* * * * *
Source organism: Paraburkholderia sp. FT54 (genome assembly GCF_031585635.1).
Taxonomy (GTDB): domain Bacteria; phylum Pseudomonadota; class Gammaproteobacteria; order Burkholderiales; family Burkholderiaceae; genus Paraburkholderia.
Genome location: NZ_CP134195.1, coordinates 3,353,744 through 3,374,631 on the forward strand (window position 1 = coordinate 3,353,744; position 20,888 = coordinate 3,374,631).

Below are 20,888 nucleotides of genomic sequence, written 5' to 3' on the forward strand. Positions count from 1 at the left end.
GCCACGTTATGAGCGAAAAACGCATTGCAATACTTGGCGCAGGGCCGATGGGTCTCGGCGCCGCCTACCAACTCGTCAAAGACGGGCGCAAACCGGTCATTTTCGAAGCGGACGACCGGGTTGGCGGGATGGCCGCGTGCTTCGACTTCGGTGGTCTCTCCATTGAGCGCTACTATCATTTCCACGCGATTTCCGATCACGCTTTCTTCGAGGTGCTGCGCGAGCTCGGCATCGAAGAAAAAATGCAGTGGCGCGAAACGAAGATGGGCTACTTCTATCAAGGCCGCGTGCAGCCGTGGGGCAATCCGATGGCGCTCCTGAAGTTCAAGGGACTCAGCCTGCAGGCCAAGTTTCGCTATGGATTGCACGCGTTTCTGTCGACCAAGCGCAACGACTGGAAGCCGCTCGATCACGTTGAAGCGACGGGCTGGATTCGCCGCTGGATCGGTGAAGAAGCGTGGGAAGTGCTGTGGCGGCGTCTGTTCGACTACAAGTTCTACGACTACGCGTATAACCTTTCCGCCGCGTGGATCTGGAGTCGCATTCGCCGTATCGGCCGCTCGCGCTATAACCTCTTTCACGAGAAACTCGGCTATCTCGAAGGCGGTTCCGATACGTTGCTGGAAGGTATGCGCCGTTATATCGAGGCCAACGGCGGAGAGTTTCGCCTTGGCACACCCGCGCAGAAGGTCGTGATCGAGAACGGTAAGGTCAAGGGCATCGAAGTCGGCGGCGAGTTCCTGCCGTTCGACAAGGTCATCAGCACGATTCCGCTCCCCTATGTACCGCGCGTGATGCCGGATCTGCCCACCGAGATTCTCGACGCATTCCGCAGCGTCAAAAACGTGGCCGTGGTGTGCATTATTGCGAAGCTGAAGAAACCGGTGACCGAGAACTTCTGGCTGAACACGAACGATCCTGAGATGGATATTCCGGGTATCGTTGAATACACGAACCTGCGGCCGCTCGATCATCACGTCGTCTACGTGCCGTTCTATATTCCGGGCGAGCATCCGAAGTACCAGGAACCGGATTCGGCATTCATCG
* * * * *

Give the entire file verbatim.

Source organism: Paraburkholderia sp. FT54 (genome assembly GCF_031585635.1).
Taxonomy (GTDB): domain Bacteria; phylum Pseudomonadota; class Gammaproteobacteria; order Burkholderiales; family Burkholderiaceae; genus Paraburkholderia.
Genome location: NZ_CP134195.1, coordinates 3,353,744 through 3,374,631 on the forward strand (window position 1 = coordinate 3,353,744; position 20,888 = coordinate 3,374,631).

Below are 20,888 nucleotides of genomic sequence, written 5' to 3' on the forward strand. Positions count from 1 at the left end.
GCCACGTTATGAGCGAAAAACGCATTGCAATACTTGGCGCAGGGCCGATGGGTCTCGGCGCCGCCTACCAACTCGTCAAAGACGGGCGCAAACCGGTCATTTTCGAAGCGGACGACCGGGTTGGCGGGATGGCCGCGTGCTTCGACTTCGGTGGTCTCTCCATTGAGCGCTACTATCATTTCCACGCGATTTCCGATCACGCTTTCTTCGAGGTGCTGCGCGAGCTCGGCATCGAAGAAAAAATGCAGTGGCGCGAAACGAAGATGGGCTACTTCTATCAAGGCCGCGTGCAGCCGTGGGGCAATCCGATGGCGCTCCTGAAGTTCAAGGGACTCAGCCTGCAGGCCAAGTTTCGCTATGGATTGCACGCGTTTCTGTCGACCAAGCGCAACGACTGGAAGCCGCTCGATCACGTTGAAGCGACGGGCTGGATTCGCCGCTGGATCGGTGAAGAAGCGTGGGAAGTGCTGTGGCGGCGTCTGTTCGACTACAAGTTCTACGACTACGCGTATAACCTTTCCGCCGCGTGGATCTGGAGTCGCATTCGCCGTATCGGCCGCTCGCGCTATAACCTCTTTCACGAGAAACTCGGCTATCTCGAAGGCGGTTCCGATACGTTGCTGGAAGGTATGCGCCGTTATATCGAGGCCAACGGCGGAGAGTTTCGCCTTGGCACACCCGCGCAGAAGGTCGTGATCGAGAACGGTAAGGTCAAGGGCATCGAAGTCGGCGGCGAGTTCCTGCCGTTCGACAAGGTCATCAGCACGATTCCGCTCCCCTATGTACCGCGCGTGATGCCGGATCTGCCCACCGAGATTCTCGACGCATTCCGCAGCGTCAAAAACGTGGCCGTGGTGTGCATTATTGCGAAGCTGAAGAAACCGGTGACCGAGAACTTCTGGCTGAACACGAACGATCCTGAGATGGATATTCCGGGTATCGTTGAATACACGAACCTGCGGCCGCTCGATCATCACGTCGTCTACGTGCCGTTCTATATTCCGGGCGAGCATCCGAAGTACCAGGAACCGGATTCGGCATTCATCG